Is Your Farming Partnership Legally Binding?

Often partnerships are formed and built on trust over the kitchen table, but have you ever considered the benefits of having a partnership agreement in place, or more importantly the risks of not having one in place?

Partnerships that do not have their own, current agreement will be governed by the Partnership Act 1890, an out-dated piece of legislation that could potentially leave all involved vulnerable.

The act stipulates that each partner is entitled to an equal share in the profits and an equal contribution to the losses. Therefore, if you wish to undertake a different profit distribution method it must be recorded in a partnership agreement.

There are many benefits to having a legal partnership agreement in place where all the business partners are in agreement and adhere to the rules agreed within.

An agreement allows for the election of a managing partner who is responsible for the day-to-day running of the business and can also specify the frequency of partner meetings and the method in how they take place.  This ensures that important business decisions are made in a timely manner and all partners are informed.  By having a managing partner, this allows one person to take responsibility for the businesses day to day running allowing the management of the business to become more effective.

The partnership agreement allows for specific property to be listed and a record generated of who it belongs to.  This can be carried out for land, buildings, specialist equipment and machinery.  This is extremely important in terms of wills, inheritance tax, individual partner bankruptcy and insolvency.  A partnership agreement will take precedence over a will.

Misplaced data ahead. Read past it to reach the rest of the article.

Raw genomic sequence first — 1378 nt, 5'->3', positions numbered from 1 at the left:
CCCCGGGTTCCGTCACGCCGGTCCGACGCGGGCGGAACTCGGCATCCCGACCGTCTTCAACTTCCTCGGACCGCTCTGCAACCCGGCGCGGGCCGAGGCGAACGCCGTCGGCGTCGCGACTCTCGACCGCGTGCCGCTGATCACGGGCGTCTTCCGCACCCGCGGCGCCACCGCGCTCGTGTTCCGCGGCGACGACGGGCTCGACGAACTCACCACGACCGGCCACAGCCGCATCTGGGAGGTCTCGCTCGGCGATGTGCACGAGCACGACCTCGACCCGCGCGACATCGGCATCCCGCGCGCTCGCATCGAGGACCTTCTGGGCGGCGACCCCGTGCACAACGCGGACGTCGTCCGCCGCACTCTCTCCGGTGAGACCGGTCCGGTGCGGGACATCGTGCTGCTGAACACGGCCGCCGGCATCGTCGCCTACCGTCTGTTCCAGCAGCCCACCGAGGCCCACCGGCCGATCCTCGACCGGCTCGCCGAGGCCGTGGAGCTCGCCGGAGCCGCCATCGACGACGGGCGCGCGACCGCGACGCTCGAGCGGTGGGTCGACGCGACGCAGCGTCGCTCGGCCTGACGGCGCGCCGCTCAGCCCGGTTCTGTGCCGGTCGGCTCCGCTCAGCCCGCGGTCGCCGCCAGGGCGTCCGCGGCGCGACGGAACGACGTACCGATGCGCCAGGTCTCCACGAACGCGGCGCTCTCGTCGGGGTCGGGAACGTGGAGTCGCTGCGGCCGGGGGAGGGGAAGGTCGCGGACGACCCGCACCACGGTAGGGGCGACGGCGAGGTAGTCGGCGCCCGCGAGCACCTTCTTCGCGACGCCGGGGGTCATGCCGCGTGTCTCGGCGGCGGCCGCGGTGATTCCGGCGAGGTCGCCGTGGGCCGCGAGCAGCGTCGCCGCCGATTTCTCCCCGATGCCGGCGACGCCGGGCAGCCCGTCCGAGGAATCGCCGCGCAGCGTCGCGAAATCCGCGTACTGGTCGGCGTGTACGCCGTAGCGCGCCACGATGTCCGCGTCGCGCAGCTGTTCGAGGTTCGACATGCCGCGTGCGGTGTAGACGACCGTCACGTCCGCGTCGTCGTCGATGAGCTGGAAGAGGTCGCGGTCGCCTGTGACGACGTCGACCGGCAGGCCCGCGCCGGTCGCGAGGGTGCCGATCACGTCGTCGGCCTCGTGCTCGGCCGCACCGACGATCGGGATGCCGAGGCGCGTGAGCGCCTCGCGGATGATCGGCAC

Having no partnership agreement in place can leave the business open to cessation if one member dies, retires or becomes bankrupt due to the 1890 Act.  A partnership agreement has the benefit of allowing a record to be kept that defines circumstances in which partners may retire and the consequences of the retirement, death or bankruptcy.

Under the Act there is no power for one partner to expel another, even if one partner is performing poorly or neglecting to perform his duties.  By using a partnership agreement, this can allow for a majority vote to expel another partner in defined circumstances, therefore protecting the business and the profits.

All of the above risks and benefits illustrate that a partnership agreement is a necessity within a business and especially within a farming business.

If you are unsure about your current partnership agreement status or would like further information on preparation of a partnership agreement, please contact or your local FCG office.

Posted in Business Management, Gloucester.